Now... What if the gas giants are the result of ejections from the sun's mass during the sun's early formation. Say the proto-star was spinning too quickly and didn't have the mass and thus gravitational pull to maintain its shape, it wobbled, it spun off balls of protogas, and spit them out in arcs, of which some managed to fall into stable orbits, while others escaped the solar system entirely, and still others eventually fell back into the sun.

If this is the case, the universe is probably filled with trillions of gas giants just floating between the stars.


3 posted on 03/29/2006 10:28:30 AM PST by coconutt2000 (NO MORE PEACE FOR OIL!!! DOWN WITH TYRANTS, TERRORISTS, AND TIMIDCRATS!!!! (3-T's For World Peace))
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To: coconutt2000

Heh. :') Or perhaps the heliocentric universe is finally dying off.

Planets in all the wrong places
The Christian Science Monitor | 03/06/06 | Michelle Thaller
Posted on 03/06/2006 8:16:39 PM EST by KevinDavis
http://www.freerepublic.com/focus/f-news/1591313/posts


4 posted on 03/29/2006 10:35:00 AM PST by SunkenCiv (Yes indeed, Civ updated his profile and links pages again, on Monday, March 6, 2006.)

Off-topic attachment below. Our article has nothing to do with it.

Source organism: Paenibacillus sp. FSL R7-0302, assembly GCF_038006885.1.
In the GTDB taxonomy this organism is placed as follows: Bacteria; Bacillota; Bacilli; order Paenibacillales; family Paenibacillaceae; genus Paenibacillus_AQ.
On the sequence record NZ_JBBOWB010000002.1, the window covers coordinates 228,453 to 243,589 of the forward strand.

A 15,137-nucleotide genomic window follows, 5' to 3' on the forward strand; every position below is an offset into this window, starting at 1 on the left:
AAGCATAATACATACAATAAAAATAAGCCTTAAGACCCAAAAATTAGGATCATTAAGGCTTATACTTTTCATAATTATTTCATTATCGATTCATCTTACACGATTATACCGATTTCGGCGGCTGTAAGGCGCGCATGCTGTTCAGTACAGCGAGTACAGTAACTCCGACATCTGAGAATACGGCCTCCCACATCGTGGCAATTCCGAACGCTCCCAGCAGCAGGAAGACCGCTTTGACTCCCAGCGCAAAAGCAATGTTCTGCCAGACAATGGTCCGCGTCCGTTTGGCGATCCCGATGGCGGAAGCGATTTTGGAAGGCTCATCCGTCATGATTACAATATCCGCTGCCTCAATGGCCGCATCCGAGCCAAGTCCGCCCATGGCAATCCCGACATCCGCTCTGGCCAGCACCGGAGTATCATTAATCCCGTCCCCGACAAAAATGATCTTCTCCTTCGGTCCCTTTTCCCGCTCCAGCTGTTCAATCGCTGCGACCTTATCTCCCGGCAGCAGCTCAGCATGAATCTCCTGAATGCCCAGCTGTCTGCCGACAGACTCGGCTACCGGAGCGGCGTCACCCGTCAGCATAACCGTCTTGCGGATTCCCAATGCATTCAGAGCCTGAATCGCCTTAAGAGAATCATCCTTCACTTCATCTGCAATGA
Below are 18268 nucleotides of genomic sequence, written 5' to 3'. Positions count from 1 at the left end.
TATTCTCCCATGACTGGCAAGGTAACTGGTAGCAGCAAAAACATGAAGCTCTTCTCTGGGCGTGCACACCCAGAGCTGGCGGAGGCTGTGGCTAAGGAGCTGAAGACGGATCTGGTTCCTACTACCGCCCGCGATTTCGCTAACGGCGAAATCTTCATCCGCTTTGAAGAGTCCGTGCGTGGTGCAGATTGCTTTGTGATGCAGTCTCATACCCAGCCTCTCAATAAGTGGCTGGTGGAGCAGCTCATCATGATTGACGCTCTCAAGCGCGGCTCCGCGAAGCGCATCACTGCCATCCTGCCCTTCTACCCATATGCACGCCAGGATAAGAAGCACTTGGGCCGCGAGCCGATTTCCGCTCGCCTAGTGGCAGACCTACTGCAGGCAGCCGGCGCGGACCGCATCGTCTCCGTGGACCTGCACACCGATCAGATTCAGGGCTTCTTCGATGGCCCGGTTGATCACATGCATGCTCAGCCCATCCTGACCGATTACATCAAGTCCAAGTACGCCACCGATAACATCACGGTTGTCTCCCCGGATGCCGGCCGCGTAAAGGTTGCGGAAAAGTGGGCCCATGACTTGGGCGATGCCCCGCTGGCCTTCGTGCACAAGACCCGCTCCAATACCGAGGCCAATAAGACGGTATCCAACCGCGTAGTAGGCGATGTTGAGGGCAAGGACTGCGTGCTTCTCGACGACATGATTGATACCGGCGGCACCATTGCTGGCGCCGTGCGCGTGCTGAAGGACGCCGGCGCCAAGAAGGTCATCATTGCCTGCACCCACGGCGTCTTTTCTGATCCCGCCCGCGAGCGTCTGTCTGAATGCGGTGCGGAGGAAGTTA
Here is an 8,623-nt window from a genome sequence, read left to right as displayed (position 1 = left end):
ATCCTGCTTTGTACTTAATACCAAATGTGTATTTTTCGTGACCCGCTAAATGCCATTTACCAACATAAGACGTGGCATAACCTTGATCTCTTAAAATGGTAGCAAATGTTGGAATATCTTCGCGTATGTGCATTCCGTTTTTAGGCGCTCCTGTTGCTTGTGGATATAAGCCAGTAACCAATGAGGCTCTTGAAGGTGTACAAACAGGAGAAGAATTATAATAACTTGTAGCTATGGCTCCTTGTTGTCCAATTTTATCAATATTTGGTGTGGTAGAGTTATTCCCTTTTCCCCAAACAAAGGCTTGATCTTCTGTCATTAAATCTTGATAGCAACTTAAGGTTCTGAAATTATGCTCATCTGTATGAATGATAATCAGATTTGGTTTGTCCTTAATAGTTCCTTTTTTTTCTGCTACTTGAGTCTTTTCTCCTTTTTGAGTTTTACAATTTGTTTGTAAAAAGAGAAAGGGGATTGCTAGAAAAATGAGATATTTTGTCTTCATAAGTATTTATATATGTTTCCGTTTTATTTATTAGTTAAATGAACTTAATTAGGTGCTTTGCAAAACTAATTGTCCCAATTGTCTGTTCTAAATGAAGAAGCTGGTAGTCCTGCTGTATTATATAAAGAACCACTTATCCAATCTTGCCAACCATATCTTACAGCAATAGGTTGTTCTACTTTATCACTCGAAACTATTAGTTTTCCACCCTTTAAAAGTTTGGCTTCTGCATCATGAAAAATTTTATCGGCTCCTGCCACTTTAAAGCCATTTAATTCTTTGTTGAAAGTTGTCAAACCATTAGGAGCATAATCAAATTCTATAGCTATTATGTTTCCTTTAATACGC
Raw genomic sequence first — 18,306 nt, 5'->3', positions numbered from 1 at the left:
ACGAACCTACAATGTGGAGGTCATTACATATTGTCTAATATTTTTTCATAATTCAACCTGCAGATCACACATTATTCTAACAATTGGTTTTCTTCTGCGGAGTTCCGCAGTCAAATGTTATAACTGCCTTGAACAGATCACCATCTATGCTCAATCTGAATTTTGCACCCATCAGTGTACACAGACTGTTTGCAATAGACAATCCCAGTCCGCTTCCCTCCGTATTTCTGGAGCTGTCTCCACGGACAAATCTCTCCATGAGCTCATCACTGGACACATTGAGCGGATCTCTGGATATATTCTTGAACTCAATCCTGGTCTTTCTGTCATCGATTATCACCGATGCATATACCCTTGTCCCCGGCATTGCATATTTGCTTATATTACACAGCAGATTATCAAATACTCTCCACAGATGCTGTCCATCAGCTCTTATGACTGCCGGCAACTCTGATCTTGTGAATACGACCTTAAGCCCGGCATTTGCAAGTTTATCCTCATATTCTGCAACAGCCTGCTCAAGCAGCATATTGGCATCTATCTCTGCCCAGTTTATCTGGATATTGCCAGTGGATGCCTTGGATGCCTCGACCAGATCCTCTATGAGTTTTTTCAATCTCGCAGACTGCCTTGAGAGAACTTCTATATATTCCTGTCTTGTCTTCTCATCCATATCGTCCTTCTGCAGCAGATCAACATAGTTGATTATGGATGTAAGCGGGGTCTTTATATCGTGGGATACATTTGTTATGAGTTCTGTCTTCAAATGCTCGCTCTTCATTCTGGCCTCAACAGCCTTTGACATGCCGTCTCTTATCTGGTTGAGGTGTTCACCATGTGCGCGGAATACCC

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a reprise:
Rogue Planet Find Makes Astronomers Ponder Theory
by Maggie Fox
October 5, 2000
Eighteen rogue planets that seem to have broken all the rules about being born from a central, controlling sun may force a rethink about how planets form, astronomers said on Thursday... "The formation of young, free-floating, planetary-mass objects like these is difficult to explain by our current models of how planets form," Zapatero-Osorio said... They are not linked to one another in an orbit, but do move together as a cluster, she said... Many stars in our own galaxy, the Milky Way, may have formed in a similar manner to the Orion stars, she said. So there could be similar, hard-to-see planets floating around free near the Solar System.